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Dublin, Chicago and Hamilton - Ireland's last 5 meetings with New Zealand

Ireland’s recent record against New Zealand has produced a mix of crushing lows and historic highs over the years.

Beauden Barrett fends off the tackle of Johnny Sexton in 2016.
Beauden Barrett fends off the tackle of Johnny Sexton in 2016.
Image: Billy Stickland/INPHO

IRELAND HEAD INTO Saturday’s World Cup quarter-final against New Zealand as underdogs, but if their recent record against the All Blacks is anything to go by, it won’t be a quiet evening in Tokyo.

It’s been a case of crushing lows and historic highs over the years, and here, we look back at the five most recent encounters in a match-up that has grown into one of the most engrossing rivalries in the game. 

ben-smith-scores-a-try Ben Smith crosses to score the fourth of New Zealand's nine tries in Hamilton. Source: Simon Watts

1 – New Zealand 60 Ireland 0, Waikato Stadium, Hamilton, 23/6/12

A horrible evening, and a crushing end to a three game series that had seen Ireland lose 42-10 and 22-19 in the previous two weeks.

New Zealand took just six minutes to pounce for the opening try, and had moved into a 26-0 lead withing 22 minutes as a shattered Ireland team struggled in difficult conditions. It only went from bad to worse, as New Zealand crossed for nine tries against Declan Kidney’s team. It is worth nothing that all of Ireland’s meetings with New Zealand since have come at the end of the All Blacks’ season.

Eight of the current Ireland World Cup squad featured, with Rob Kearney, Keith Earls, Johnny Sexton, Conor Murray, Cian Healy, Rory Best, Peter O’Mahony and Sean Cronin all involved.

What they said:

 ”It is quite a simple game, if you’re losing the collisions you’re going to lose the game.” – Declan Kidney.

“There is always a danger when you get 20 points up that quickly that you might throw the ball around more than you should, but I was happy with the way we got the mix right.” – Richie McCaw.

tommy-bowe-dejected-after-new-zealands-scored-a-late-try Source: James Crombie/INPHO

2 – Ireland 22 New Zealand 24, Lansdowne Road, 24/11/13

Joe Schmidt’s first game against New Zealand as Ireland head coach, and the home side came agonisingly close to recording a first ever win against the All Blacks.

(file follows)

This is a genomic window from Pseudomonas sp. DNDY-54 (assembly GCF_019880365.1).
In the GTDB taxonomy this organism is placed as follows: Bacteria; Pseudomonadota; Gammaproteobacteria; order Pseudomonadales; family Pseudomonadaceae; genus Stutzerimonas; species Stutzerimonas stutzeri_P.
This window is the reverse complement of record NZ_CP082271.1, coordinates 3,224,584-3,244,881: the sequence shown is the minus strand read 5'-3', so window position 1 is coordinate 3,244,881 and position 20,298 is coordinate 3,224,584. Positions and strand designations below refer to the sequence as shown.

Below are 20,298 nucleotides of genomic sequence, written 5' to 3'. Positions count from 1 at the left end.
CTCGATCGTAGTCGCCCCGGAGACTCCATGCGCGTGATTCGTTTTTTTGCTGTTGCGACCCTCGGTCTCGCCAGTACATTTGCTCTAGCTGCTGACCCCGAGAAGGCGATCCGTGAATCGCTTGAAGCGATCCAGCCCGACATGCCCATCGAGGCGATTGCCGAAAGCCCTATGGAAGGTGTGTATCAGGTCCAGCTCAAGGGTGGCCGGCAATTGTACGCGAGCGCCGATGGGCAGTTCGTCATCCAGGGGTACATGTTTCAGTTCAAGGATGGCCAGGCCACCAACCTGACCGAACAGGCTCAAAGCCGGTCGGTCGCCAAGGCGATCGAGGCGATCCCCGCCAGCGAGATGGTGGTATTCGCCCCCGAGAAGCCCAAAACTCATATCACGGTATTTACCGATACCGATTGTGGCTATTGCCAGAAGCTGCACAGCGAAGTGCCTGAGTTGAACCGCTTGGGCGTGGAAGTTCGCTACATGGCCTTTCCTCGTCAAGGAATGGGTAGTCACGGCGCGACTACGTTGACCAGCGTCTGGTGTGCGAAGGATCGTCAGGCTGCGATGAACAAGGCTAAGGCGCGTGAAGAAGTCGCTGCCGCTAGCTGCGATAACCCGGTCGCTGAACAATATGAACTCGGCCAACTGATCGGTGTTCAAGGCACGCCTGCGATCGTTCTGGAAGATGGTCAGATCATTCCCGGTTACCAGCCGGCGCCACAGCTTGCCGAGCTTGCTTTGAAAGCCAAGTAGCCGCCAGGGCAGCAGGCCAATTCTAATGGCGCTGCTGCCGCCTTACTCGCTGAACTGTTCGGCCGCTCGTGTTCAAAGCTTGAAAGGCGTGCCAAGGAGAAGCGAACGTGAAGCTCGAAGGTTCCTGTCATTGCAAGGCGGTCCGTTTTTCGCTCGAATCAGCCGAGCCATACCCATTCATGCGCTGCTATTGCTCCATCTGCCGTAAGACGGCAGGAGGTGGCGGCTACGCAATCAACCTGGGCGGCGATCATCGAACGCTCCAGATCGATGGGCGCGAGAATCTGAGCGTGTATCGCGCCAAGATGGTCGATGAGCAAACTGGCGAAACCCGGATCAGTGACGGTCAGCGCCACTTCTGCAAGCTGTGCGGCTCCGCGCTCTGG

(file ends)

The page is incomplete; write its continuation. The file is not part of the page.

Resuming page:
A brilliant start saw Conor Murray, Rory Best and Rob Kearney all cross for tries in a whirlwind 17 minute spell. What followed was an exhibition from the All Blacks, who slowly clawed their way back into the game before an exhilarating end to the contest. Ryan Crotty got over in the corner in the last play, before Aaron Cruden convered at the second attempt. 

So many excellent performances, with Sean O’Brien and Jamie Heaslip both outstanding, but it just wasn’t to be for Ireland, who were left to a rue a Johnny Sexton missed penalty at a time when they could have moved into an eight point lead with five minutes left to play.

What they said:

“When it (Sexton’s kick) missed, you could see the boys lift because we still had a chance. The result could have gone the other way. We survived a s***-storm. I’d like to congratulate Ireland on a sensational performance, but to come back from that and claw our way across the line was a pretty special effort.” – Steve Hansen.

“To be a minute away from history and have the ball in your hands on their 10-metre line – it’s devastating.” – Joe Schmidt.

rob-kearney-and-jamie-heaslip-celebrate-winning Rob Kearney and Jamie Heaslip celebrate Ireland's first win against New Zealand in 2016. Source: INPHO/Billy Stickland

3 – Ireland 40 New Zealand 29, Soldier Field, Chicago, 5/11/16

The day history was made, and what a way to do it. Ireland were superb from start to finish, scoring five tries as they claimed a first ever win against New Zealand.